Robinson, Peter. Watching the Dark.

NY: Morrow, 2013.

DCI Alan Banks, originally of London but a resident of the East Yorkshire dales for twenty years now, is a copper’s copper. He can be a nuisance to his superiors and is often a trial to his colleagues, but he’s a first-rate homicide detective who gets results, and the whole county knows it. The story this time opens with the murder (by crossbow yet) of DI Bill Quinn who was undergoing some therapeutic work at a police treatment and recovery center near Eastvale.

There have been rumors about Quinn’s professionalism, so Banks gets landed, much to his annoyance, with DI Joanna Passero of Professional Standards (what Americans would call Internal Affairs). And as the CSI people gather evidence and Banks and his team carry out interviews, he begins to suspect that a centerpiece in the murder was the still unsolved disappearance six years before of nineteen-year-old Rachel Hewitt — a case Quinn regarded as a personal failure even though he had only marginal involvement in it. Rachel had been having a wild weekend with some girlfriends in Tallinn, the capital of Estonia — which strikes me as an odd choice, but maybe that’s where young Brits go for fun in the EU these days.

At the same time, Banks is finding connections to a labor-trafficking ring that imports impoverished young Eastern Europeans and forces them to work in near slave-labor conditions in Yorkshire factories. That side of the investigation turns up another murder, this time of an Estonian journalist. Banks is definitely going to have to make the two-hour trip to Tallinn, dragging Passero behind him.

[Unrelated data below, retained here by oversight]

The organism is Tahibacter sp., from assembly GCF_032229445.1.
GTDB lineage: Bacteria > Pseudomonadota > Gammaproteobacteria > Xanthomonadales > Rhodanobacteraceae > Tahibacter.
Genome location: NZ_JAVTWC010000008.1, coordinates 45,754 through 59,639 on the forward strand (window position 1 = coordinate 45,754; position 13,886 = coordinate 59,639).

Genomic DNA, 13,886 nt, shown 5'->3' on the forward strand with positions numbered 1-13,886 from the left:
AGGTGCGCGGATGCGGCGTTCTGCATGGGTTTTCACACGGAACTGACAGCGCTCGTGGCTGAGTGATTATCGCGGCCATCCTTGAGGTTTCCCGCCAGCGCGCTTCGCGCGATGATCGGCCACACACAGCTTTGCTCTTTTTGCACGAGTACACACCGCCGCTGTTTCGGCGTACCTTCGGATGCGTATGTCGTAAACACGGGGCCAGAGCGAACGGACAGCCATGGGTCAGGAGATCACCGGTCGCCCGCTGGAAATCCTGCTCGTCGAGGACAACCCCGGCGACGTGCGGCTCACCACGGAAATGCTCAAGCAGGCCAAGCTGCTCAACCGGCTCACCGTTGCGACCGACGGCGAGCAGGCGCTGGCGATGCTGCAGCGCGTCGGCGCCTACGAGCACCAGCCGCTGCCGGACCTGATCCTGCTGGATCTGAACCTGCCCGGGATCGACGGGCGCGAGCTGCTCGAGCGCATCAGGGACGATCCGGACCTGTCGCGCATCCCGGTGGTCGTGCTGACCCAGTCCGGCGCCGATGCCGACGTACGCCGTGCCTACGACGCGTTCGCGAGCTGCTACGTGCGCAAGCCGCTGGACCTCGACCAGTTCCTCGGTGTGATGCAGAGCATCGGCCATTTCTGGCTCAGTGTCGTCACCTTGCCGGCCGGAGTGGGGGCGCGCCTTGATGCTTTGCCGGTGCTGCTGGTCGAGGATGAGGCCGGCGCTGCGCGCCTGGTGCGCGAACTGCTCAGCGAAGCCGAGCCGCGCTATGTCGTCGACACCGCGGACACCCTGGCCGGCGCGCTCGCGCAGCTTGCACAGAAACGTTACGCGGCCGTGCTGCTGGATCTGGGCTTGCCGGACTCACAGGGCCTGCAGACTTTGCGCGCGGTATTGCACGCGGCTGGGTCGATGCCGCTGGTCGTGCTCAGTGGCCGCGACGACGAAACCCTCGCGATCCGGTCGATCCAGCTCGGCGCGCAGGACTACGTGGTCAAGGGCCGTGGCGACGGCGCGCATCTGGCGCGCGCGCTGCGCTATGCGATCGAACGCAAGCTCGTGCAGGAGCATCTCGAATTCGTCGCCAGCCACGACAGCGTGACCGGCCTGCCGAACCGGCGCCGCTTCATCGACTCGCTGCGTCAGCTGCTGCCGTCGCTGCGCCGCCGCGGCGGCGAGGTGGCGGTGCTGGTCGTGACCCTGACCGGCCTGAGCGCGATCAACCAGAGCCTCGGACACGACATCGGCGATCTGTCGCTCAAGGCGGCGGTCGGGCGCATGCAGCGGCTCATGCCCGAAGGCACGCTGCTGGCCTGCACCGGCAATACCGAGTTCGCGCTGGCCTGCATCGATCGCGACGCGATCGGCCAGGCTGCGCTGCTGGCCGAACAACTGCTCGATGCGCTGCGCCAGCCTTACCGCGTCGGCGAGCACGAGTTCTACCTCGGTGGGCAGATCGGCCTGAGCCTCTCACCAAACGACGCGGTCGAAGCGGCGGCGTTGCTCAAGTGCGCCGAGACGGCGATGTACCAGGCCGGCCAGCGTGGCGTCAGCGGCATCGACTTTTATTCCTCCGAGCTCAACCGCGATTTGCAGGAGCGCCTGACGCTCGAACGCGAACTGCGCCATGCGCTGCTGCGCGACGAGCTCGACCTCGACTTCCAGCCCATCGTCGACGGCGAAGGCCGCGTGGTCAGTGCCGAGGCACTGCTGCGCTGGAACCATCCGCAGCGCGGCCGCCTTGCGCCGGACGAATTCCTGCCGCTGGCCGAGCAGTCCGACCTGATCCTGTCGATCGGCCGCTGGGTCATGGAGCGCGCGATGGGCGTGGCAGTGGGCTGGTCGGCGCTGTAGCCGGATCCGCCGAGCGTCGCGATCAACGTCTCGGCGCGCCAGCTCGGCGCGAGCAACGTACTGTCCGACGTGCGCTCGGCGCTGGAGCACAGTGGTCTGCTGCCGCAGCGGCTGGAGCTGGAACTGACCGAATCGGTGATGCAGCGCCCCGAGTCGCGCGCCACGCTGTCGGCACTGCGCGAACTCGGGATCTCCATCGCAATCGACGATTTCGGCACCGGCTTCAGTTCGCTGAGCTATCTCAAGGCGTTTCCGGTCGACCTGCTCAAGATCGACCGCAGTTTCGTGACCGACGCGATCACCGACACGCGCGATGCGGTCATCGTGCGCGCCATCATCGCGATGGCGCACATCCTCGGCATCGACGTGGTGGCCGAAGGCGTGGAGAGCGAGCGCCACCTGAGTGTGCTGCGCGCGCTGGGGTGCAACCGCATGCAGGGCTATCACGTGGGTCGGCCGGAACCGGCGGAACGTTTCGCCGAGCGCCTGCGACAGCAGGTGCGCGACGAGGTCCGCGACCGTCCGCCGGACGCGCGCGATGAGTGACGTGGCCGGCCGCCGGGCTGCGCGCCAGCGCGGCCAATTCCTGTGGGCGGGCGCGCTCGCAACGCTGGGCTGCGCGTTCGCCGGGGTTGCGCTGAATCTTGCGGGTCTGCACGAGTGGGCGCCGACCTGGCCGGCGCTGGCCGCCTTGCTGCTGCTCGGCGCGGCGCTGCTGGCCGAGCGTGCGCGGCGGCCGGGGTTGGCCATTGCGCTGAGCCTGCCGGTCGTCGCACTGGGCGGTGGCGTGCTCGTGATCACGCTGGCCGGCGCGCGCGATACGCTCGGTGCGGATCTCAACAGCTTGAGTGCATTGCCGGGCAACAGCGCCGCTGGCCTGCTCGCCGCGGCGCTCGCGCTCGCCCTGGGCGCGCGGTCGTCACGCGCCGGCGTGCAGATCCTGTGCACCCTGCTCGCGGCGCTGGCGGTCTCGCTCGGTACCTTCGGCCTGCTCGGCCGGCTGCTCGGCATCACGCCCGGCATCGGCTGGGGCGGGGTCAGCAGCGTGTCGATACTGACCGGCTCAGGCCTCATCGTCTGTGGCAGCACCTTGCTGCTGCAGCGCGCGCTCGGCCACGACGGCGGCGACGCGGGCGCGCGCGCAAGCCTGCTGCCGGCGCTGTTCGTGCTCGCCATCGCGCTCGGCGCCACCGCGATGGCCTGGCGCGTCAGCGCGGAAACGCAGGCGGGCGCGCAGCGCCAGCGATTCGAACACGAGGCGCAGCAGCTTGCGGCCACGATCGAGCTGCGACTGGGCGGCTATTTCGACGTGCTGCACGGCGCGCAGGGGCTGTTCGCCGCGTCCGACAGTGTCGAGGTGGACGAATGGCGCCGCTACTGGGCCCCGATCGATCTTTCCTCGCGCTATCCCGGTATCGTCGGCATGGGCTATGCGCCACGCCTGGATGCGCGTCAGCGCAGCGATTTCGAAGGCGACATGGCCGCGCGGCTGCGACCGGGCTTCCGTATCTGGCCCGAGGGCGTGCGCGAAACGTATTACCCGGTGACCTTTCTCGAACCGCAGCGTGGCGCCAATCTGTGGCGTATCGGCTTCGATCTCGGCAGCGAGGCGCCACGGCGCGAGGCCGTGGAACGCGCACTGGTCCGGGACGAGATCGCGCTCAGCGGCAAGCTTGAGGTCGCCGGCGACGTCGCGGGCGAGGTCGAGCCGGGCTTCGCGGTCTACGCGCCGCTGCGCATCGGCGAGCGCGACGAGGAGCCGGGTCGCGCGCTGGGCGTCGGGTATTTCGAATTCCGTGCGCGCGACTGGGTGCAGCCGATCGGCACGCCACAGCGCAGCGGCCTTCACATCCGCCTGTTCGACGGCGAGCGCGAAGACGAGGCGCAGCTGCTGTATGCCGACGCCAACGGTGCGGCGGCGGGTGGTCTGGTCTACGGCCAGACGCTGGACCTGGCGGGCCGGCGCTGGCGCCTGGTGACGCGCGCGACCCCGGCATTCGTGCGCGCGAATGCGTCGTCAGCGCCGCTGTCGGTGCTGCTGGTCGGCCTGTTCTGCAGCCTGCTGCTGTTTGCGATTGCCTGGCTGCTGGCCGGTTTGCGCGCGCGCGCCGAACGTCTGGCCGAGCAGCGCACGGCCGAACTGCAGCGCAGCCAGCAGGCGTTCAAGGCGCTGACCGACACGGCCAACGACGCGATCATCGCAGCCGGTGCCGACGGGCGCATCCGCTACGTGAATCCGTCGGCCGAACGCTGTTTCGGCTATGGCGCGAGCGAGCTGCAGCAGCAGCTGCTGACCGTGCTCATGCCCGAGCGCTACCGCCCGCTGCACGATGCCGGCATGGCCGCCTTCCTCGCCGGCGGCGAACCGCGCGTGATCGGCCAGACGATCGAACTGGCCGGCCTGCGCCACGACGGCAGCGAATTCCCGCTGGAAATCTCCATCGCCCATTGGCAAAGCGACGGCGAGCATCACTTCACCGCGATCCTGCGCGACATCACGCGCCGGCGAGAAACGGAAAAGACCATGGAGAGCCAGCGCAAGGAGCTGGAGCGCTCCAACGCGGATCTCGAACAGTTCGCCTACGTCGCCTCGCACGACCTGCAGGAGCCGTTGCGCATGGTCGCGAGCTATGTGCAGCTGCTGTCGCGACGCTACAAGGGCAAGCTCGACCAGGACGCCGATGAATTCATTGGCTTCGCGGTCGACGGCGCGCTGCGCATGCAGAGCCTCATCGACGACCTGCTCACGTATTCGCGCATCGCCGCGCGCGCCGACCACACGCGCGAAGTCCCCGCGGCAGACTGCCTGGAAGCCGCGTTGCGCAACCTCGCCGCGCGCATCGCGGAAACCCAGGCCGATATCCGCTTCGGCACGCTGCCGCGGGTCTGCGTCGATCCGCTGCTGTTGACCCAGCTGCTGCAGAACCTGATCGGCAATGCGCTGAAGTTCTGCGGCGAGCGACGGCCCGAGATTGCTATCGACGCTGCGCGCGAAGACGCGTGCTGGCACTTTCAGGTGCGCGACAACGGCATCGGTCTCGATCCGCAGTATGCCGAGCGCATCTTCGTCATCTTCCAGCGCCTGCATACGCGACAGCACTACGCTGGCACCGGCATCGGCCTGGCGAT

Also meanwhile, DI Annie Cabot, his longtime assistant, close friend, and ex-lover, is in the last stages of recovery from having been badly shot up in the previous book while protecting Banks’s daughter. Annie is anxious to get back in the saddle before the higher-ups decide she should be medically retired for her own good, so she takes over the illegal immigrant investigation in Yorkshire while Banks is out of the country.

The whole story this time is a straightforward police procedural, and a good one. No good guys getting shot, no family members in danger, just interesting detective work leavened with experience-based hunches and a good dose of luck. The action is mostly cerebral and the bombast is minimal — all of which is very much to my taste. And I suspect we’ll be seeing more of Joanna Passero, who intends to move on from investigating other cops to “real” police work.

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